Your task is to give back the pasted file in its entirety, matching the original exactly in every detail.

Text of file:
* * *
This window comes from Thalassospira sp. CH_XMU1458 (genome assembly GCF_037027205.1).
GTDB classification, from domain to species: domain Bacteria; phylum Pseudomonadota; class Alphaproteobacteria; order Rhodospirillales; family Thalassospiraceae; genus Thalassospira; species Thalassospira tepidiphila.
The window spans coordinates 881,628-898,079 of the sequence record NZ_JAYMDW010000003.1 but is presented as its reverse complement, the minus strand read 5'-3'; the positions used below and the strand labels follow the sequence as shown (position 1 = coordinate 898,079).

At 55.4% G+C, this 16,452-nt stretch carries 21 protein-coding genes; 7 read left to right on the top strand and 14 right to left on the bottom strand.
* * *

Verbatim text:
This window comes from Thalassospira sp. CH_XMU1458 (genome assembly GCF_037027205.1).
GTDB classification, from domain to species: domain Bacteria; phylum Pseudomonadota; class Alphaproteobacteria; order Rhodospirillales; family Thalassospiraceae; genus Thalassospira; species Thalassospira tepidiphila.
The window spans coordinates 881,628-898,079 of the sequence record NZ_JAYMDW010000003.1 but is presented as its reverse complement, the minus strand read 5'-3'; the positions used below and the strand labels follow the sequence as shown (position 1 = coordinate 898,079).

At 55.4% G+C, this 16,452-nt stretch carries 21 protein-coding genes; 7 read left to right on the top strand and 14 right to left on the bottom strand.